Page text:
The Camp Family



Submitted by Anna Beth Anderson Ward

South Carolina was the beginning point for Loyal Dean “Doc” Camp before he and the Camp Family made the trek to Texas. He was born in Spartanburg on April 14, 1875, the son of John Thomas Camp and Margaret Jane (Clement) Camp. The family came to Lamar Co., Texas., first, followed by 10 years in Hunt County and finally they went to Collingsworth County. Doc returned to Wolfe City to court Sallie Lee Benge, a former neighbor. They were married April 8, 1902.

Shortly after their marriage, Doc and Sallie moved to Wellington. His father had died in 1889 and Doc wanted to help his widowed mother on the farm. Sallie had been accustomed to the finer things of life and had to adapt to a harsher pioneer life. They moved to Yoakum County about 1904 and filed on Section 811 in January, 1906, living in a half-dugout near Sligo. Their neighbors included Pat McHugh and the J. S. Webber family. Hauling water and using cow chips for fuel in their woodburning stove were new experiences for Sallie. She served as Post Master for about a year when they moved to Plains and Doc owned a store and operated the Post Office.

Sallie was the fifth of 11 children born to William Lister Benge and Martha Marena (Hill) Benge. Her birth occurred in Hunt County, Texas., on June 21, 1880, where her parents were prominent members of the community.

Because of Sallie’s health, Doc moved often and they lived in Millersview, Paint Rock, East Bernard, Beeville, Wolfe City and Lamesa before returning to Plains in 1916. Her long heavy hair turned white overnight while the family lived at Millersview. She suffered from severe headaches attributed to the weight of her hair and it was during one of those headaches that her hair changed color. When it was shortened, the headaches lessened.

After returning to Plains, they joined the Plains Baptist Church in 1916 where Doc served as church clerk, treasurer and custodian and their home served as headquarters for visiting preachers regardless of denomination. Sallie’s layered angel food cakes which she sold were a treat for weddings and socials. And she enjoyed canning in-season fruits and vegetables. Doc farmed, raised stock and carpentered. Many of the early day structures represented his handiwork.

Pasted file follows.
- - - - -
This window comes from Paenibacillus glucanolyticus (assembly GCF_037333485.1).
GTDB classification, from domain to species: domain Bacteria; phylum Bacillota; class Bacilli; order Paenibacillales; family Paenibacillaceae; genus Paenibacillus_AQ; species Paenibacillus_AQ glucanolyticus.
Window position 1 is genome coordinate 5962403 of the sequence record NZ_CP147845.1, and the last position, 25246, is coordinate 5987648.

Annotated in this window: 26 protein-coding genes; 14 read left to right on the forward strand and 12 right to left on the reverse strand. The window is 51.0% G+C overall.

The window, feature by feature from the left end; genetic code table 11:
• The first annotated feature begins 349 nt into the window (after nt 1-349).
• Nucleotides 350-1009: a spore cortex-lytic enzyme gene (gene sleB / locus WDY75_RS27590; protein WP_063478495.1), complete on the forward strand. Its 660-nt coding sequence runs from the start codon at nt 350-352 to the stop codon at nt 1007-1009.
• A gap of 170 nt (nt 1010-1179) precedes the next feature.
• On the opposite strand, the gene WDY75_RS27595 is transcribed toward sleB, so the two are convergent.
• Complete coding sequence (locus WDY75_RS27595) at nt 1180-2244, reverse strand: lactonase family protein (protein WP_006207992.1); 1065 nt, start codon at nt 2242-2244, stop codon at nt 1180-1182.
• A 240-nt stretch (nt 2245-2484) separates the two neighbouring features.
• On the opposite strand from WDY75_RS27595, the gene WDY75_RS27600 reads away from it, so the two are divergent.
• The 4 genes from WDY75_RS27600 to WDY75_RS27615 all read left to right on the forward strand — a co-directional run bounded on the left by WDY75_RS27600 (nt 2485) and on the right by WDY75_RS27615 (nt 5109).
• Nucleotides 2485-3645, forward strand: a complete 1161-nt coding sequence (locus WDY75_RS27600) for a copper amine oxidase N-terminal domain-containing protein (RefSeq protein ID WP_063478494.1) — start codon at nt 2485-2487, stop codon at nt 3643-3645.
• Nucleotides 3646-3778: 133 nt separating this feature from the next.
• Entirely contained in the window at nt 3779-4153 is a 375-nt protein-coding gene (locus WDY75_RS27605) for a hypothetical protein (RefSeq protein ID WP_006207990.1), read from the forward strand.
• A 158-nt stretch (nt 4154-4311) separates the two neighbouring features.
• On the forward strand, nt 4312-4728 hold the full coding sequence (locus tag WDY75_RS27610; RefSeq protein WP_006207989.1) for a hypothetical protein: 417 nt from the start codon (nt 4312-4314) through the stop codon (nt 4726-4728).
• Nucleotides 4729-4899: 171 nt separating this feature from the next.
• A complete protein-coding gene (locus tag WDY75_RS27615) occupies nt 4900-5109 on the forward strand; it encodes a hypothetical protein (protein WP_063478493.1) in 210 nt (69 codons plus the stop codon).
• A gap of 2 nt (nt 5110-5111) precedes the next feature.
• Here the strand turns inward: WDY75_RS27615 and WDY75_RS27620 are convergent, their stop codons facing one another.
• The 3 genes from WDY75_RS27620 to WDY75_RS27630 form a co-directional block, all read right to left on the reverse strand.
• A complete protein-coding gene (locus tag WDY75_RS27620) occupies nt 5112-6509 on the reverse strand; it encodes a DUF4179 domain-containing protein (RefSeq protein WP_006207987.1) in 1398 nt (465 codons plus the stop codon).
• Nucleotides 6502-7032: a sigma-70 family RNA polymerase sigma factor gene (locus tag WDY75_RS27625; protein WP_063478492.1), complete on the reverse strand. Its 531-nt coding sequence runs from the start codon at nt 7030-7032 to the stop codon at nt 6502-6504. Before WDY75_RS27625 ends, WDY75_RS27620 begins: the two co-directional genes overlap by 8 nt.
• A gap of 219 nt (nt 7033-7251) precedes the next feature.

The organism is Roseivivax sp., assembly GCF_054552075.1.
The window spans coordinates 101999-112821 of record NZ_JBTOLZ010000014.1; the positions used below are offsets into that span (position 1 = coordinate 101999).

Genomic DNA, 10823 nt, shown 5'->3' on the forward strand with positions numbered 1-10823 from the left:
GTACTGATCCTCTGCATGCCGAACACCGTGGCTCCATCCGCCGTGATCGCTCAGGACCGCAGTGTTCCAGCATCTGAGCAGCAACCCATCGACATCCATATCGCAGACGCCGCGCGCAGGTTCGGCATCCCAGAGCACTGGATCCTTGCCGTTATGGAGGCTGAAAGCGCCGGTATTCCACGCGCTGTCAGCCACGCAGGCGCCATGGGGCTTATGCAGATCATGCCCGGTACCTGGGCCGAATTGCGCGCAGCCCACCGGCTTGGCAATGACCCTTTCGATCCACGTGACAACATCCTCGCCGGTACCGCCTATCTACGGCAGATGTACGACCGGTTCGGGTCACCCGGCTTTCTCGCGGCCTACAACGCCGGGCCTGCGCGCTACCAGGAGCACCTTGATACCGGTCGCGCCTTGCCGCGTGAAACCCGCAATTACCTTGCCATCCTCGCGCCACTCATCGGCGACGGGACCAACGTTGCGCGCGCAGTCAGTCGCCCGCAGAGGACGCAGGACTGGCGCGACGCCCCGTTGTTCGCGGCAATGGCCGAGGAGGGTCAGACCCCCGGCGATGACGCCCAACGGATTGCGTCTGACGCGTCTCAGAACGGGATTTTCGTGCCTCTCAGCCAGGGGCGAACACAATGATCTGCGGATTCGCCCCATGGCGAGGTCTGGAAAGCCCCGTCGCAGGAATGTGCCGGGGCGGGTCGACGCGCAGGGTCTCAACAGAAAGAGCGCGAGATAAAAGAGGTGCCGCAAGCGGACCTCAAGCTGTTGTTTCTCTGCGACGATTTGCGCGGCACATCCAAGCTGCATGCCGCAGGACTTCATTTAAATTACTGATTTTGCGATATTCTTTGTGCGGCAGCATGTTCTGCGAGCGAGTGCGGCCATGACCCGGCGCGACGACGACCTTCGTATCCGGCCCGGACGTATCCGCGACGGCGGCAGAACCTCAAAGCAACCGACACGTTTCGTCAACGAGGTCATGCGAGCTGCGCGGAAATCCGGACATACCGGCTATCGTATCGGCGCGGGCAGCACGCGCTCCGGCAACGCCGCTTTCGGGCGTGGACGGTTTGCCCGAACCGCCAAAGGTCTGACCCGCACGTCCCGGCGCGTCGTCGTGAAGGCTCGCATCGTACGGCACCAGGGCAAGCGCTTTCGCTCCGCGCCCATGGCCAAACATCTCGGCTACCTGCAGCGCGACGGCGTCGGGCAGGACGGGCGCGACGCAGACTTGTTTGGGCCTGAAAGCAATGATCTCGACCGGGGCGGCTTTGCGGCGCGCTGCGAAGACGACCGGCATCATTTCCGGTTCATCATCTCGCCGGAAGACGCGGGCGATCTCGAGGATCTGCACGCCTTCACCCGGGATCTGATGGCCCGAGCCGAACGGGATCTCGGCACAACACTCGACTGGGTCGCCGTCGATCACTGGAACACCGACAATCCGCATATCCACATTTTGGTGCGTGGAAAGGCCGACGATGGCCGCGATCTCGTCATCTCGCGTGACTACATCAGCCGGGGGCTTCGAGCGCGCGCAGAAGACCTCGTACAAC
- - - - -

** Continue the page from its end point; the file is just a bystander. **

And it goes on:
They suffered through a bad year in 1918 when a January blizzard caused them to lose many cattle and a nail flew up and hit Doc on the arm meant a serious infection which nearly cost him his arm. And Sallie had a near fatal attack of influenza during the epidemic. But, even though the family moved in 1925 and lived in Lamesa, Borger and Amherst, they returned once again to Plains and celebrated their 50th Wedding Anniversary in 1952 while living with their daughter, Martha, near Denver City. Doc was a member of the Woodmen of the World and Masonic Lodge. He died August 13, 1953. In 1966, Sallie suffered a serious illness and in 1972 she died on August 29th. She and Doc are buried in Plains Cemetery.

The children of Loyal Dean “Doc” Camp and Sallie Lee (Benge) Camp were: Gracie Keleta Camp born June 17, 1903, died January 3, 2001, married James Albert Rushing; Frankie Dean Camp, born February 15, 1907 died July 21, 2003, married Jaudon Cobb; Martha Gwendoline Camp born May 7, 1909, died February 5, 1988, married Walter Earl Anderson; John Thomas Camp, born February 21, 1914, died April 30, 1994, married Mabel Olene Morris.

© June 2004
This page was last updated on 05/27/2016